A school social worker called me recently. She wanted to ask me a question but asked if she could remain anonymous. She knew that I just published a book on the topic of abuse in the Jewish community and had heard me speak about some of the research I was doing at a professional meeting. What she went on to describe was unfortunately not unique. A student in her school had told her that one of his teachers was touching him inappropriately.
Initially she felt that she was not sure if she could believe him so she waited a day and met with him again. The child’s story did not change and had begun to be more credible to her. The worker wondered why the child did not inform his parents but that was not her question for me. As a professional she realized that the child’s story had to be reported so she told an administrator of the school.
The social worker told me that she waited a week and then asked the administrator if the incident had been reported to the authorities. The administrator told her, “It has been handled.” Finally, she got to her question for me: “Did I do the right thing or am I obligated to report directly to the authorities?”
Did Joe Paterno do the right thing? Did Mike McQueary, the assistant coach who as a graduate student at Penn State saw Jerry Sandusky in the act of abusing a young boy in a Penn State locker room shower do the right thing? They allegedly reported it to their administrators. How about their administrators, all the way up to the now former President of Penn State Graham Spanier — did they do the right thing? At Syracuse University did basketball coach Jim Boeheim protect his assistant, Bernie Fine, who was recently terminated for alleged molestation of at least three young boys?
It is a well-known fact that many people who are abused, especially in childhood, do not report their abuse to anyone. Often it is because of the fear the abuser has instilled in them as part of the grooming process that makes them vulnerable to being abused. But, in many communities, there are other reasons for not reporting. Sometimes it is because these vulnerable individuals do not even have the language to describe what happened to them. Other times it is out of shame that may be brought upon the person who was abused and their family by community members who hold the mistaken belief that issues of this nature should be handled internally.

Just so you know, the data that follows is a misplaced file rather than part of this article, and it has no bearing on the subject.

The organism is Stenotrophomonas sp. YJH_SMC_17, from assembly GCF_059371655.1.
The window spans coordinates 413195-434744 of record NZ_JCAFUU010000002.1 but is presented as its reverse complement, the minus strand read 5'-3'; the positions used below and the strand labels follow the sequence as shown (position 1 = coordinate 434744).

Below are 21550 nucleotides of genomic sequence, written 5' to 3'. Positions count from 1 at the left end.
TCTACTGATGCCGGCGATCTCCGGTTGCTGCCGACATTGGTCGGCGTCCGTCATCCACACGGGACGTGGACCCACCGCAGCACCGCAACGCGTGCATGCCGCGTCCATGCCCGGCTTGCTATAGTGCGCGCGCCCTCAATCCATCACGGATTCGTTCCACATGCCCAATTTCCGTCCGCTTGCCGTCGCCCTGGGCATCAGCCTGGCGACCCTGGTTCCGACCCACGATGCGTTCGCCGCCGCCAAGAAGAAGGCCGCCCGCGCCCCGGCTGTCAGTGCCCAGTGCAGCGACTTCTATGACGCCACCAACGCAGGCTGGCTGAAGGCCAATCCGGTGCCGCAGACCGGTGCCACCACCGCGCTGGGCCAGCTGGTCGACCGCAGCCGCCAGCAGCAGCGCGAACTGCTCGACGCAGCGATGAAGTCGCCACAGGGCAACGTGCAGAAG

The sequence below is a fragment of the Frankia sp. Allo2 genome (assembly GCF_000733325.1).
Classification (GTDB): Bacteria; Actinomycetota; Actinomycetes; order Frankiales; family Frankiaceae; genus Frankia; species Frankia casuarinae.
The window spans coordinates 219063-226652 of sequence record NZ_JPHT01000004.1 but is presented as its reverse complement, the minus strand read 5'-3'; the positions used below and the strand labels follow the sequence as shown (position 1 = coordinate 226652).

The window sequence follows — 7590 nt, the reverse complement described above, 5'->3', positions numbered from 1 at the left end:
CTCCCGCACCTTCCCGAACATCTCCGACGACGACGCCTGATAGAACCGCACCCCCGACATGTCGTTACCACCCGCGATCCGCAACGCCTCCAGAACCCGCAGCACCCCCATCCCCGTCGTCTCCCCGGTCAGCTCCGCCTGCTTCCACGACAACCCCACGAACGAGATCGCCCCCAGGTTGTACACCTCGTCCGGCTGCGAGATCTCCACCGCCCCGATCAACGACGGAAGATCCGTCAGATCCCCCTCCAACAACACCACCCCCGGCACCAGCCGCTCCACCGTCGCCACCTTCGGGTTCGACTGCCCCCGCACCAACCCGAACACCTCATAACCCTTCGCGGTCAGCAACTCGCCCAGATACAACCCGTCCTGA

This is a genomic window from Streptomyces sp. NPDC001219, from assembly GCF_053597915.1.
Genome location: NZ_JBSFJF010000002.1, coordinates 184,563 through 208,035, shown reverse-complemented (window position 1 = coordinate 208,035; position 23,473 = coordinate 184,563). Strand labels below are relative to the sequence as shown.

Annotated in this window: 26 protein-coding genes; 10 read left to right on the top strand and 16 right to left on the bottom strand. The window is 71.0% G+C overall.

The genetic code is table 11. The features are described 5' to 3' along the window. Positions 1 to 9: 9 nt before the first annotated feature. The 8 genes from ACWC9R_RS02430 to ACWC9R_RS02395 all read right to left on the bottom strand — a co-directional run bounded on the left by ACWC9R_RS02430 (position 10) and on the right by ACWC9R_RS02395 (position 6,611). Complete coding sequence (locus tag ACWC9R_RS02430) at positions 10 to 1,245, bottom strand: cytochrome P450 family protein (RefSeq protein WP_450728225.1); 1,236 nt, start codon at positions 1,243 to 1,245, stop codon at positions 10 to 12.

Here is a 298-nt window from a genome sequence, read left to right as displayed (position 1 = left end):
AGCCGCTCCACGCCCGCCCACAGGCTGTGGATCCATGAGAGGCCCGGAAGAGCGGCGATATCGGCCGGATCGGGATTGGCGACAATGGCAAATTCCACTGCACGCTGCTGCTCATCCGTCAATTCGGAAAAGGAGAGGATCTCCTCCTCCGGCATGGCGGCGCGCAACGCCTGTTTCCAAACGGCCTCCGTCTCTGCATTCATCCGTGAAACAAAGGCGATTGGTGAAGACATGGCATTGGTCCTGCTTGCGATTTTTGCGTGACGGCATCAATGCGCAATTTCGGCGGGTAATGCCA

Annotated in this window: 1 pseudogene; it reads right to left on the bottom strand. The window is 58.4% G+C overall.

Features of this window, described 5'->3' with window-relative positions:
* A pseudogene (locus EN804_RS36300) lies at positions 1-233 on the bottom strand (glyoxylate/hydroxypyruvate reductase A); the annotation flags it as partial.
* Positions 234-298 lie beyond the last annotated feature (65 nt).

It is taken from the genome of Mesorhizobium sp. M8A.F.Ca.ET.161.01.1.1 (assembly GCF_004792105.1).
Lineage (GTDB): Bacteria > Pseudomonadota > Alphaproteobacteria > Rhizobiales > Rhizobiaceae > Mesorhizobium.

When someone finally has the courage to come forward to speak out about being abused, their stories must be heard and handled appropriately. Slowly this is happening but not nearly enough. Most institutions, including Jewish ones, remain more interested in protecting their own status than protecting individuals from harm. So until an independent board or appropriate investigative authority is contacted, there is still no reason to believe that a report of abuse will be fully dealt with.
Institutions like the Roman Catholic Church, the Boy Scouts and a host of large social service agencies, as well as small private schools and summer camps, have institutional structures designed to protect their operations from all threats. Officials of the Church openly denied for decades the possibility that abuse was occurring. The Boy Scouts kept a file of abuse and abusers but did not act on it. Some Jewish agencies also deny and hide behind centuries-old dictates, disallowing the act of reporting unless a measure of certainty has been established. But such certainty requires independent investigation. All of this furtive avoidance of the problem of abuse is fallaciously designed to protect the organization at the expense of its own members. There is a form of cognitive dissonance that allows institutions whose members are so dedicated to their purpose — be it sports or religion – to believe they are invincible.
To its credit, Penn State’s independent board of trustees acted decisively on learning of the alleged abuse.
The Penn State and Syracuse incidents remind us that abuse can and does happen everywhere. Institutions that deny or attempt to sweep reports of abuse under the rug by handling the problem internally are only playing a deceptive game. Moreover, swift action is the only true way to respond to these horrific acts. Unfortunately, as we learned from an investigative report in this paper (“In Lakewood Abuse Cases, A ‘Parallel Justice System,’” Dec. 9) as well as from other recent investigations, there are still social service agencies that do not do background checks of known or possible offenders and only after the offender is arrested do they act.
I responded to that school social worker by telling her that reporting to administrators is never sufficient. Handling concerns of abuse internally only gives an abuser license to continue the perversions. A report to the police or other legal authorities is always required. The process of weeding out abusers must begin before they are allowed an opportunity to enter an environment that provides them access to potential victims.
Dr. Michael Salamon is a psychologist, researcher and author. His most recent book is “Abuse in the Jewish Community.”